Talking About Speech Problems

By Susan Hughes on December 02, 2009
When my daughter was three, I noticed she was protruding her tongue slightly when pronouncing a soft ‘g’.

At first it seemed sweet, but months went by and I began to worry. It wasn’t affecting the sound she made, but the maneuver looked unnecessarily difficult. What if it became permanent? Shortly afterward, I happened to be in the company of a speech pathologist. I know you’re not supposed to bother professionals in social situations, but I hesitantly asked for advice. Was I silly to be worrying about my child’s speech when she was so young? She recommended that my daughter be assessed.

It was great advice: In short order, a speech pathologist targeted her speech difficulty and demonstrated specific daily
exercises. After just six or seven weeks of doing the simple drills together, and only two more sessions with the therapist, my daughter had mastered the ‘correct’ way to make the soft ‘g’ sound. Problem solved!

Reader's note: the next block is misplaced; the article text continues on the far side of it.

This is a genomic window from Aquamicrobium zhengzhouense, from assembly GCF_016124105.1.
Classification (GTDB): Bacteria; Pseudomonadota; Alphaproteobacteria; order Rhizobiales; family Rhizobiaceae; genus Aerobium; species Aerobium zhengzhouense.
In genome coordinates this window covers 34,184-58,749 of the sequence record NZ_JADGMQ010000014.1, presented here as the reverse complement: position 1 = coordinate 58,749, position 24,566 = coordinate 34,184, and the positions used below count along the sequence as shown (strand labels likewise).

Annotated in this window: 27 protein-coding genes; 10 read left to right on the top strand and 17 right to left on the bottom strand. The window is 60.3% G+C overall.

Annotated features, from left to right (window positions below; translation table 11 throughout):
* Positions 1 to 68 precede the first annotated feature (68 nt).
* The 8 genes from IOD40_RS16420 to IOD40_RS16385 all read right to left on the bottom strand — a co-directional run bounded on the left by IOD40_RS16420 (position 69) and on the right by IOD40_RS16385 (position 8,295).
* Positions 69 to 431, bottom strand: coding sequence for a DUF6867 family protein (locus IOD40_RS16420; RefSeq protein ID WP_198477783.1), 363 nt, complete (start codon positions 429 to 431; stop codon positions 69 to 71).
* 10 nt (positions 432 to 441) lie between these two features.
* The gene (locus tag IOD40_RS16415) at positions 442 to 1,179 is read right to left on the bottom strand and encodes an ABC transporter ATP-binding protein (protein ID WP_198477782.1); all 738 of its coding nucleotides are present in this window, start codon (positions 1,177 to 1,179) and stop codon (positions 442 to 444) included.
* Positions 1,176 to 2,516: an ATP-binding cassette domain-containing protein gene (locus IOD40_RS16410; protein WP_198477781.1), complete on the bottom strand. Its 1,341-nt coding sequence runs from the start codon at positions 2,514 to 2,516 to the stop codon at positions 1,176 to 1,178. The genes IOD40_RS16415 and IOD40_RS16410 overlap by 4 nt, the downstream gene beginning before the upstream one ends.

TWINS GET BY WITH TWIN-TALK
Holly Ross, of Windsor, N.S., remembers the communication difficulties her twin sons had when they were even younger – not yet two years old. “The boys often had their own ‘twin talk’. Although they could understand each other very well, to others, it sounded like gibberish. They were leaving off sounds, substituting some sounds and not articulating well. They had difficulties with pronouns, such as saying ‘me brother’ instead of ‘my brother’. I thought that they would need speech therapy, but I wasn’t aware of how soon it should start.”

Her boys had had several surgeries due to chronic ear infections, but Holly recalls that the ‘very traditional’ specialist who was caring for them reassured her that, in time, their speech would be fine. In the end, it was a friend studying speech-language pathology who advised Holly to get help for her children. By then, they were three years old. Holly now feels that time was wasted. “Listen to your gut instinct,” she advices parents. “I’m certain that my sons would have benefited from an earlier start with therapy.”

EARLY INTERVENTION
Margo Hand, of St. John’s, Nfld., says, “By age two, my son Graham was only saying about 10 words and these were not clearly spoken. Only members of the family really understood him.” By the time he was three and in preschool, she requested a referral to speech therapy at her local children’s hospital. She says, “Don’t delay. If your child doesn’t sound similar to his or her peers, investigate.”